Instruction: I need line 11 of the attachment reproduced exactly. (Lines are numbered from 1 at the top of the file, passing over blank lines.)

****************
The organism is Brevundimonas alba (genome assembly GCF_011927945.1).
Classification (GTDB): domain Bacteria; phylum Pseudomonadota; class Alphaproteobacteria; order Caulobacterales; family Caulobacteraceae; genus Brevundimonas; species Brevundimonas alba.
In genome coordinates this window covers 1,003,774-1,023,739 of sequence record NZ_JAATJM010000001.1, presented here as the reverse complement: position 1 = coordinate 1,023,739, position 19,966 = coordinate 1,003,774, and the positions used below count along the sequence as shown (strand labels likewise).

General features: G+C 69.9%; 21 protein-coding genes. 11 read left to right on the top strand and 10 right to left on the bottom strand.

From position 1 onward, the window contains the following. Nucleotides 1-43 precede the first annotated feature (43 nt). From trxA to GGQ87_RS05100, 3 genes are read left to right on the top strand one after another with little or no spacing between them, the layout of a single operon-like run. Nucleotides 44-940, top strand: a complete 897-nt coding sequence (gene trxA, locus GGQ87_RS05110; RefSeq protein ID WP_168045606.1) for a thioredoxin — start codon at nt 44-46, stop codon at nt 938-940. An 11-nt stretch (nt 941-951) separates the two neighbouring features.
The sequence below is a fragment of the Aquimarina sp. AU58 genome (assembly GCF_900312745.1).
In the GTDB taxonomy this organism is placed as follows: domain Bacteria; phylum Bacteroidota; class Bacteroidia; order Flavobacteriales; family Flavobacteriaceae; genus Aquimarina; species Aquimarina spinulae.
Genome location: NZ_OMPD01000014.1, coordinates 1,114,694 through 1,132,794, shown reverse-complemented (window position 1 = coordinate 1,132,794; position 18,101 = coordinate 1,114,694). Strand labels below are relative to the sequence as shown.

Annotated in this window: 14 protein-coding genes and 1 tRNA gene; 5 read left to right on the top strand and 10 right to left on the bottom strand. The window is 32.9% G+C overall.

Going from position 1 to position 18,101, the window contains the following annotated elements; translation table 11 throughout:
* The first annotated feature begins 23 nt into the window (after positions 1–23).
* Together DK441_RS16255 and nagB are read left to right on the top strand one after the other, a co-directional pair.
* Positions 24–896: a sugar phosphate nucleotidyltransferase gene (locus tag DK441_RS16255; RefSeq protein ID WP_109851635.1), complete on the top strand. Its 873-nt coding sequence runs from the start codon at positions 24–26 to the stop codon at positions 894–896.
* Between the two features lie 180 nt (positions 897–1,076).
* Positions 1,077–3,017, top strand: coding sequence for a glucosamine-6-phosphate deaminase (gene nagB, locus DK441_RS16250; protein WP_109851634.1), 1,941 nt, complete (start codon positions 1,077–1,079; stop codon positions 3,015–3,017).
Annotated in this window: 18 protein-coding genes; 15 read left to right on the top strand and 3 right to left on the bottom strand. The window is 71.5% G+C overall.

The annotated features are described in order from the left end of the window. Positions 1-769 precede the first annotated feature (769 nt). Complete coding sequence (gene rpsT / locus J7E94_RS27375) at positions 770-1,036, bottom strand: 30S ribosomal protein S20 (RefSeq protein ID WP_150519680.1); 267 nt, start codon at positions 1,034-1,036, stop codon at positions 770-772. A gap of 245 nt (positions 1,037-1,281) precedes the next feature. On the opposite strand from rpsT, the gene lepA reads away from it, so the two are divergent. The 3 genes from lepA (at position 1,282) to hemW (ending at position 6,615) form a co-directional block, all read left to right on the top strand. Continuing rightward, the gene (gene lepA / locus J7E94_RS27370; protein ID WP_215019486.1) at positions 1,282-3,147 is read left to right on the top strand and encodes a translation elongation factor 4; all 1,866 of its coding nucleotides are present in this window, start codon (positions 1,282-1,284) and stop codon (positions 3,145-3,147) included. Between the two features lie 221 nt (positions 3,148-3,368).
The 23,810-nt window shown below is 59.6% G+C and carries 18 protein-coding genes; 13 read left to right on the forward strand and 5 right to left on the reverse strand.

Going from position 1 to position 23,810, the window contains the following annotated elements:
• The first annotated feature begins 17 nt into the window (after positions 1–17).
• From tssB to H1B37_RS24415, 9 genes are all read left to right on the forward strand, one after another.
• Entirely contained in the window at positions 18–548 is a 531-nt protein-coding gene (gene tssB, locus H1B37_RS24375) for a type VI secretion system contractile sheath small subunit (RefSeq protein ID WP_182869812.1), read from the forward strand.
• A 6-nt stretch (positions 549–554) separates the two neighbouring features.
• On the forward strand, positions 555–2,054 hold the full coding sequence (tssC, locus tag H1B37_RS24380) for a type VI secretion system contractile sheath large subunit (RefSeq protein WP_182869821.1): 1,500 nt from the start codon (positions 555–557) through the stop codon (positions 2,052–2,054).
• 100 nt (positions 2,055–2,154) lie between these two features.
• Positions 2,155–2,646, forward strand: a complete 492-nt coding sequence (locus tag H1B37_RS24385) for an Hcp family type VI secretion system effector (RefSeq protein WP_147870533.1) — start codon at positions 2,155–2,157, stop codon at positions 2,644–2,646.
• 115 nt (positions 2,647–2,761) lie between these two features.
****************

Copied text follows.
* The first annotated feature begins 23 nt into the window (after positions 1–23).